Yes, you read the title correctly. If you have knowledge of Japanese culture and history and you want to get a glimpse into the past when samurai were roaming the streets of the cities and merchants were at every corner filling the air with food you should go and explore the streets of Japan which kept all of the country’s history and the spirit that never dies. These streets are iconic and they scream Japan so take a look of what they have to offer.
Oharai machi from Ise city in the Mie Prefecture earned its name from the Shinto purification ritual known as ‘oharai’. The ritual was performed by pilgrims before entering the tori gate entrance at the end of the main street. For more than 200 years this was one of Japan’s busiest streets as up to four million people visited the shrine every year. The old merchant spirit is still very much alive and the traditional wooden buildings make this street one very picturesque scenery that offers people a glimpse into the past.
Nestled in the mountains of Nagano, Nagiso town is a former post-town, the 42 stop of 69 on the Nakasendo, a travelling route connecting Kyoto and Edo. The street was the first area of the country selected as an important historical building in 1976 and I can imagine why. The atmosphere is everything you imagine Japan to be and the beautiful sakura tree gives the street a very authentic feeling. It’s like time has stopped and you can still feel the presence of past travellers and that is kind of overwhelming.
The village of Shirakawa is one of Japan’s most famous classified as a heritage town and featuring gassho zukuri houses. The village is closed to vehicles so the streets seem more like paths. The village is quite unique to the eye mostly because it does not look like the average Japanese village. Many people recommend visiting during winter when the unique landscape is completed by the night lights that give Shirakawa a very Christmasy feeling.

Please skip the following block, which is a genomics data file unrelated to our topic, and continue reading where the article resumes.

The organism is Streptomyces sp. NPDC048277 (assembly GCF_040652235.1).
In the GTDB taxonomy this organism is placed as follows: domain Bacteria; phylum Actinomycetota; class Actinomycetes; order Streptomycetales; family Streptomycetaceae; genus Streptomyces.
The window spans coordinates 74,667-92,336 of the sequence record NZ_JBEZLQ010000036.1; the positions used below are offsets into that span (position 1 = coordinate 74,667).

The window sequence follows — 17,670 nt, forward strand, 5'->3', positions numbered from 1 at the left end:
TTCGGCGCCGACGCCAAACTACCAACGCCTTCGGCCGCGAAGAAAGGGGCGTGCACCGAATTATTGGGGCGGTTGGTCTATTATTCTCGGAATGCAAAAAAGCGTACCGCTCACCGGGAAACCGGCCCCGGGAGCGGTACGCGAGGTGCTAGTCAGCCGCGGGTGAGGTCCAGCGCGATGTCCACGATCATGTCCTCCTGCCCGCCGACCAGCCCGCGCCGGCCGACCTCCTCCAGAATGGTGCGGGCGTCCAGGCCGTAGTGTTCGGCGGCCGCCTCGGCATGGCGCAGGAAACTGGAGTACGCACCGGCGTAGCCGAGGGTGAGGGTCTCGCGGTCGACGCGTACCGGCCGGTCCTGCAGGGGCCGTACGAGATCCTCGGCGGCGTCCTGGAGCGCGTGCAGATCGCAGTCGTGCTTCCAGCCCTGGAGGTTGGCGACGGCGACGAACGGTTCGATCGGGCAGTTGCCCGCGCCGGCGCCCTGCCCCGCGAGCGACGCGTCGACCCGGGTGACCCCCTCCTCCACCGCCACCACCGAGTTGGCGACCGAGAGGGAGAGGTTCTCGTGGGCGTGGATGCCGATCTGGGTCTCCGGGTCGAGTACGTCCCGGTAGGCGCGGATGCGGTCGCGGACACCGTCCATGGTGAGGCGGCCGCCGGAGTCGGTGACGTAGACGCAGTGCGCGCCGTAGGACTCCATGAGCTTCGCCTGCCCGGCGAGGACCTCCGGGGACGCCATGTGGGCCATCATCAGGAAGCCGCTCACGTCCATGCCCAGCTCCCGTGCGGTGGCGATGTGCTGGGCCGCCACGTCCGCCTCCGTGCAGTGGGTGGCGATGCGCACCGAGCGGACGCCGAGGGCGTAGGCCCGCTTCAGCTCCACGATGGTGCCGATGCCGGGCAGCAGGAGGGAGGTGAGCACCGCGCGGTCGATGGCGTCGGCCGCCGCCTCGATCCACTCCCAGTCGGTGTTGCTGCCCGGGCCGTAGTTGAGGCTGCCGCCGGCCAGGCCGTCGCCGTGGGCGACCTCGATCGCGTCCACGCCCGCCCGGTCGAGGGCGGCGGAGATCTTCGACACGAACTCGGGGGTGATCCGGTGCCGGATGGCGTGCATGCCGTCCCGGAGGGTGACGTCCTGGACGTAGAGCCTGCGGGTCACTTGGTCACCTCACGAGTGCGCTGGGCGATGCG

Kurashiki is another old town that flourished during the Edo period and has been carefully preserved over the years. Kurashiki is known as the ‘Venice of the Orient’ due to the picturesque streets on either side of a long canal. The historical quarter is popular among visitors and is filled with restaurants and stores, small museums and boutiques. If you want to admire the streetscape better you can even take a boat trip on the canal.
300 kilometres away from Okinawa main island, Taketomi Island, part of the Yaeyama island chain, is a well distinctive town for traditional red-roofed houses. The architectural style dates back to a time when the islands were separate from the country. The streets here are quite unique from the rest of the country as they are ‘paved’ with white sand and surrounded by stone walls. If you are up for an unusual ride around the town catch the carriage pulled by a water buffalo. Yes, that’s right!
I bet you feel like exploring Japan on foot now. Am I right?